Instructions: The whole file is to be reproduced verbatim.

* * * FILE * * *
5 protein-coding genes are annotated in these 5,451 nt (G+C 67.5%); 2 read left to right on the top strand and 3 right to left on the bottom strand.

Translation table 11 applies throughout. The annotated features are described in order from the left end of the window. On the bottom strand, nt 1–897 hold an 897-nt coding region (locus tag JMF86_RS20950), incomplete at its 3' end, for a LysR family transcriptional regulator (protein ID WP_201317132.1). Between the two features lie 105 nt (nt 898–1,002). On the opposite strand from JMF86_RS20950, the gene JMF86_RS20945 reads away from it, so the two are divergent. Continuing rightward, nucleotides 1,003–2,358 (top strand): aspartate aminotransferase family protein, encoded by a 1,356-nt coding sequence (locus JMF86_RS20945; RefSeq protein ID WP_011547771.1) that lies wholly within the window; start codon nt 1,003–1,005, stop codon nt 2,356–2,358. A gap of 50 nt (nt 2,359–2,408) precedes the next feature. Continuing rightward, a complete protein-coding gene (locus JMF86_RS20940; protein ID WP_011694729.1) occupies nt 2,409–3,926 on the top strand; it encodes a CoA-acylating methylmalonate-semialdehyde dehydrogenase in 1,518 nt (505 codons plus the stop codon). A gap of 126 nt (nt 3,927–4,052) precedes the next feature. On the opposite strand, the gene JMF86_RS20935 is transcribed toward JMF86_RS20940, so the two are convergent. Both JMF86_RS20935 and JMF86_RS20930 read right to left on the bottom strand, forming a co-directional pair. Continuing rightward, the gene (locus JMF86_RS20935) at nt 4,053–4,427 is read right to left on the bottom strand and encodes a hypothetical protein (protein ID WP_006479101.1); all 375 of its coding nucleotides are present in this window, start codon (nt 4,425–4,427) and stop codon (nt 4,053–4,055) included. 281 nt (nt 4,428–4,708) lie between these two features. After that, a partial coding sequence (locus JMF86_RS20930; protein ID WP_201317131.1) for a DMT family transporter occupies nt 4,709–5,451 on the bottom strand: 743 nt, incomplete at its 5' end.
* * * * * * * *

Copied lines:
5 protein-coding genes are annotated in these 5,451 nt (G+C 67.5%); 2 read left to right on the top strand and 3 right to left on the bottom strand.

Translation table 11 applies throughout. The annotated features are described in order from the left end of the window. On the bottom strand, nt 1–897 hold an 897-nt coding region (locus tag JMF86_RS20950), incomplete at its 3' end, for a LysR family transcriptional regulator (protein ID WP_201317132.1). Between the two features lie 105 nt (nt 898–1,002). On the opposite strand from JMF86_RS20950, the gene JMF86_RS20945 reads away from it, so the two are divergent. Continuing rightward, nucleotides 1,003–2,358 (top strand): aspartate aminotransferase family protein, encoded by a 1,356-nt coding sequence (locus JMF86_RS20945; RefSeq protein ID WP_011547771.1) that lies wholly within the window; start codon nt 1,003–1,005, stop codon nt 2,356–2,358. A gap of 50 nt (nt 2,359–2,408) precedes the next feature. Continuing rightward, a complete protein-coding gene (locus JMF86_RS20940; protein ID WP_011694729.1) occupies nt 2,409–3,926 on the top strand; it encodes a CoA-acylating methylmalonate-semialdehyde dehydrogenase in 1,518 nt (505 codons plus the stop codon). A gap of 126 nt (nt 3,927–4,052) precedes the next feature. On the opposite strand, the gene JMF86_RS20935 is transcribed toward JMF86_RS20940, so the two are convergent. Both JMF86_RS20935 and JMF86_RS20930 read right to left on the bottom strand, forming a co-directional pair. Continuing rightward, the gene (locus JMF86_RS20935) at nt 4,053–4,427 is read right to left on the bottom strand and encodes a hypothetical protein (protein ID WP_006479101.1); all 375 of its coding nucleotides are present in this window, start codon (nt 4,425–4,427) and stop codon (nt 4,053–4,055) included. 281 nt (nt 4,428–4,708) lie between these two features. After that, a partial coding sequence (locus JMF86_RS20930; protein ID WP_201317131.1) for a DMT family transporter occupies nt 4,709–5,451 on the bottom strand: 743 nt, incomplete at its 5' end.